If you’ve been practicing on your own, chances are you’ve looked up some of your favorite songs to play and have seen some pretty rough chords out there. Luckily the internet has hundreds of different ukulele chord charts out there, my personal favorite being Ukutab’s chord poster. While that one may look a little too intimidating, there are also more concise charts such as UkuleleChord’s chart and Ukalady’s chart.
Looking at some of those chords might cause a whole other headache– some of them look like they require 5 or more fingers! Egads! Look a little closer though: many of them need “four fingers” all on one fret. This is actually a bar chord!
Bar chords are the worst– at first. But you get used to them. All you need to do is take your index finger and lay it flat against the fret, being sure to press down on each string. A great beginning example of a bar chord is the D chord! You may have seen a few examples of a D played with only three fingers, but there’s a different way to play it that gives you a little bit of an extra challenge.
Take your index finger and lay it flat against the second fret. Now take your pinky finger and reach it all the way across to the fifth fret on the A string. This D can replace the “easy D” in a lot of songs to give it that extra kick. However, some songs sound better with the “easy D” rather than this new D. You will have to listen closely to the song you’re playing in order to make a decision on which chord sounds right.
Bar chords can also be very helpful when playing something that has a lot of chord changes or already has another difficult bar chord in it. For example, there is a regular G chord and there is a bar G chord.
They sound exactly the same– but what happens when you’re playing a song that requires you to switch between a G and a D7?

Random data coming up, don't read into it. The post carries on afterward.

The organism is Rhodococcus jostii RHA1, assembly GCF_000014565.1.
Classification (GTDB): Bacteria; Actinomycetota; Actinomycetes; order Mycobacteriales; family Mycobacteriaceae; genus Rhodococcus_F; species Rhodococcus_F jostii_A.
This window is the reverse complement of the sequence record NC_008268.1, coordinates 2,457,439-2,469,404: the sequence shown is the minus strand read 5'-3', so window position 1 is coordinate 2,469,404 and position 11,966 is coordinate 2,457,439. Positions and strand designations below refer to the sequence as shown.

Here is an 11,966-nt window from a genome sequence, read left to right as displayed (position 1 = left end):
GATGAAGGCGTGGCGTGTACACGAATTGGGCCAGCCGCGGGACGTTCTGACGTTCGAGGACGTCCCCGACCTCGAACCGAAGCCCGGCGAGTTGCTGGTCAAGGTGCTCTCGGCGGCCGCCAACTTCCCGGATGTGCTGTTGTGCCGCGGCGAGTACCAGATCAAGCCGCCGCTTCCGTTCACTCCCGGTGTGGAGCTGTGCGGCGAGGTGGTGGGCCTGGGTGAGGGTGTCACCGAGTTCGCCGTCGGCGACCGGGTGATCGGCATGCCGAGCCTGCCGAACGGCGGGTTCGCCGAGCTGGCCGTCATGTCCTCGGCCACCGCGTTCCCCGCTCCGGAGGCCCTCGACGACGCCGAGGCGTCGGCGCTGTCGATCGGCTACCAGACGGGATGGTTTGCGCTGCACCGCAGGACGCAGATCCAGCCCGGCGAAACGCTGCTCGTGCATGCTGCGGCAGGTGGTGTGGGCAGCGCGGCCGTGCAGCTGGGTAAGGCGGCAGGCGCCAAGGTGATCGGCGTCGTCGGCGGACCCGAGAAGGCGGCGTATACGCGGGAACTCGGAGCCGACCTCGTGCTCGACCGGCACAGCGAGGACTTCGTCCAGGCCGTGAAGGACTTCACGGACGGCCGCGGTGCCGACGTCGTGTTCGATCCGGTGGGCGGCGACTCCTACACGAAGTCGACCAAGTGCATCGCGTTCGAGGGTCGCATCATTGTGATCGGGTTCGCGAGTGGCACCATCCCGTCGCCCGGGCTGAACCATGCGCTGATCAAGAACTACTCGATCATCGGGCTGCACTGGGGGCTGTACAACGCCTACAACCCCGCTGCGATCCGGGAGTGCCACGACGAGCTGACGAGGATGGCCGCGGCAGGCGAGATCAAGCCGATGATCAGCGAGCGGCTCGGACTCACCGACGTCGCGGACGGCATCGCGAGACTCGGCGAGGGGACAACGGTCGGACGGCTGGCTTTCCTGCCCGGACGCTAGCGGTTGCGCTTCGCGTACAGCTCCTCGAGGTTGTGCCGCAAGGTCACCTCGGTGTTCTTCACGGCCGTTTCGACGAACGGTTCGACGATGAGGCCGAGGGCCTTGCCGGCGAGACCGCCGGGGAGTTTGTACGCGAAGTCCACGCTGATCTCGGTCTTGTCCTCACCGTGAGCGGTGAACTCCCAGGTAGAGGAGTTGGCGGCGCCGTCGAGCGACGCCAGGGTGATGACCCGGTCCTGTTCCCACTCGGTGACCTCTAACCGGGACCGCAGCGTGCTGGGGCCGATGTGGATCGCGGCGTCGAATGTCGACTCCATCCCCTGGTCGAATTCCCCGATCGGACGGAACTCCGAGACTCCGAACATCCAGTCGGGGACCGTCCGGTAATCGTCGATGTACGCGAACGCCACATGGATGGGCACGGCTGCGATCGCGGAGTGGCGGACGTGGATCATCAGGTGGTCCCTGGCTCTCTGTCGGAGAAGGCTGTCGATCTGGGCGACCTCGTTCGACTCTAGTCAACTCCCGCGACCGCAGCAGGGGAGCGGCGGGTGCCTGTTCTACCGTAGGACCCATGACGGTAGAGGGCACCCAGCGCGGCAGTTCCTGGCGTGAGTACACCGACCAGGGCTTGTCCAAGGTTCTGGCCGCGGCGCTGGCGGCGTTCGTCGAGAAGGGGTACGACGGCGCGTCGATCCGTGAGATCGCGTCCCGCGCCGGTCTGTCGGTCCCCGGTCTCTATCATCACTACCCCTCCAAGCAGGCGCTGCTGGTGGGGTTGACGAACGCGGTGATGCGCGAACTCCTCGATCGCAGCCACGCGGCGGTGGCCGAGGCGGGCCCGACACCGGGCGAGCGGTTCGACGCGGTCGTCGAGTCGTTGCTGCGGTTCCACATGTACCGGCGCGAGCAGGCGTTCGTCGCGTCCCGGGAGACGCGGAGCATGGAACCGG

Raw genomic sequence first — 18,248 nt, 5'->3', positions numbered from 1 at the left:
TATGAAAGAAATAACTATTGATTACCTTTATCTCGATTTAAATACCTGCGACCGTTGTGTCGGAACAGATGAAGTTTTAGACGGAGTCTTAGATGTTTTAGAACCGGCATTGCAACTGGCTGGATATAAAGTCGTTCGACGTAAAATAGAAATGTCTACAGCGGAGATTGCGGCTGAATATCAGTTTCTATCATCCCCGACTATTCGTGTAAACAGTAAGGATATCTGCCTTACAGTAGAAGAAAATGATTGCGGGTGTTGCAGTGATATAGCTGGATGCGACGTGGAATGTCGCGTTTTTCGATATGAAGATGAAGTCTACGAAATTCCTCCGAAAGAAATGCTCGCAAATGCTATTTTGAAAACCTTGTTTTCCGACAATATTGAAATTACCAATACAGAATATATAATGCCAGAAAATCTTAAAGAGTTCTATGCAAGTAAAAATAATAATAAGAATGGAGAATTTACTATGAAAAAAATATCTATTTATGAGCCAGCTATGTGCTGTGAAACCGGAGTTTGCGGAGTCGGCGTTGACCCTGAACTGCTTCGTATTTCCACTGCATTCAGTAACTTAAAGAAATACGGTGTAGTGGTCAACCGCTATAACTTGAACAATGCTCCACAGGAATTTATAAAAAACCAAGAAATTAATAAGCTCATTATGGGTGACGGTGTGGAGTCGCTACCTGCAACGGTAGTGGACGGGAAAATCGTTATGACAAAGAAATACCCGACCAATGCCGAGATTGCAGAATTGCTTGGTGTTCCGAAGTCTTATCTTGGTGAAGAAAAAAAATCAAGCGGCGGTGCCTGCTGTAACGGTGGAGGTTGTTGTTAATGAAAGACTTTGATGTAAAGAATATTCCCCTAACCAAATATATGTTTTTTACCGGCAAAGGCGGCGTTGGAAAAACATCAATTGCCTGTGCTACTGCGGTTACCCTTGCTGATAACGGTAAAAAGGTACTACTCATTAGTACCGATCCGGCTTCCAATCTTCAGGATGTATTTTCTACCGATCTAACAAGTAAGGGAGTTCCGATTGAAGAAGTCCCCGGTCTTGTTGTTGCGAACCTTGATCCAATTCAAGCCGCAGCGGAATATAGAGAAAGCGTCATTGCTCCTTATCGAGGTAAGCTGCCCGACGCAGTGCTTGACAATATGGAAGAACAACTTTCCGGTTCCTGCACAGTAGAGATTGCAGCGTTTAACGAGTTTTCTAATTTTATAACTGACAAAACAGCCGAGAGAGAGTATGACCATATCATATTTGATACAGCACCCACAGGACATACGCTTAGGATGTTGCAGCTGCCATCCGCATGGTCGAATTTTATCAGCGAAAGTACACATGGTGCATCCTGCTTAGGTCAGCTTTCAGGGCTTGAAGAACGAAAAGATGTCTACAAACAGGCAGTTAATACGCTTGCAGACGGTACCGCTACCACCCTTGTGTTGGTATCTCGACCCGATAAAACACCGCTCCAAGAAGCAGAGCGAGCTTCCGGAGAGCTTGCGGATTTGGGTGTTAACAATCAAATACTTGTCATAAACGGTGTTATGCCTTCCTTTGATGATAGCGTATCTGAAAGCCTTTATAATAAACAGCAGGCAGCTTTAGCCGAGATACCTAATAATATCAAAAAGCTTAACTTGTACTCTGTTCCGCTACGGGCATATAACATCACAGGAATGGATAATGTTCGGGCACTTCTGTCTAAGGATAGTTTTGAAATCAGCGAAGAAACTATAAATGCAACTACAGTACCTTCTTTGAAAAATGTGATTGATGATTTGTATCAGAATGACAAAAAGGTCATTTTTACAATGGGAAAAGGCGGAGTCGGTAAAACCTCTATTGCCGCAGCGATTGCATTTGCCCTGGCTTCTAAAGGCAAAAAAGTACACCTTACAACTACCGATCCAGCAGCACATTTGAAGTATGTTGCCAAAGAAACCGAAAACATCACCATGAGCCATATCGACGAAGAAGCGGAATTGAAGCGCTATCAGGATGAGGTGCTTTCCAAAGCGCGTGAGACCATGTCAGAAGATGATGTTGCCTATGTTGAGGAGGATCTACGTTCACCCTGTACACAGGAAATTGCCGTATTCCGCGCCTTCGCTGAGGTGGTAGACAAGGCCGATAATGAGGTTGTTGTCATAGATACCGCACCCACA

When you play a regular G with three fingers and switch to a D7 which requires a bar, one finger, and a positional hand change things can get difficult quickly. Even if you’ve been playing for years and only need half a second to switch it can get really tiring. And in songs that switch constantly and quickly (Tear in My Heart by Twenty-one Pilots) between things like D, Gb, and G– not only will bar chords prevent you from tiring out too quickly, it will also make that riff in particular sound much better and smoother.
Plus, if you get really good at bar chords and hand shapes, you won’t even need a capo when we start throwing out songs like Riptide or Mario Kart Love Song. Some really fancy people in the ukulele club don’t have have capos (or straight-up lost them and refuse to buy another) and play these songs regularly!
Advanced Topics: Strum Patterns
So the Default Strum Pattern will serve you perfectly well in 80% of the songs we play in the RIT Ukulele Club. Sometimes it tries to fake you out by showing up at double speed, which just means you play it twice as fast. However, there are so many songs out there that can be improved upon by exploring different strumming patterns. For example, take Riptide by Vance Joy.
DD– UDU-DD– UDU-DD– (repeat forever) or simplified: DD– UDU
When you listen to the song it can be easy to tell that the strum pattern will be pretty different. Especially in the introduction:
So why should we play DD– UDU instead of D-DU-UDU? For one, we would want consistency when performing as a group. Two: while the Default Strum Pattern sounds perfectly fine, it also makes the song less exciting. Riptide has a riff that sort of jolts you awake– the Default Strum Pattern gives the song a much calmer, sitting-on-a-beach feeling (as ukuleles do). However, if you’re looking to perform a slow, deconstructed cover of the song then the Default Strum Pattern may be the clear winner. In the end it’s up to you which strum pattern you would prefer, be it a strong DD– UDU start or a calming D-DU-UDU flow.
There have been moments in RIT Ukulele Club history when an arrangement assigns two different strum patterns to be played at the same time. In Jim Arnold’s arrangement of On Top Of The World by Imagine Dragons, there were two overlapping strum patterns, two overlapping singing parts, two overlapping clapping-percussion patterns, and a fingerpicking part that lasted the entire song. Yes it was very confusing. But it is one of the best arrangements we’ve performed in club history. Luckily on their own, the strum patterns were not difficult to pick up.
The first would be D-D-D-DDU (or similar) and the second would be D-D-DU-D (or similar).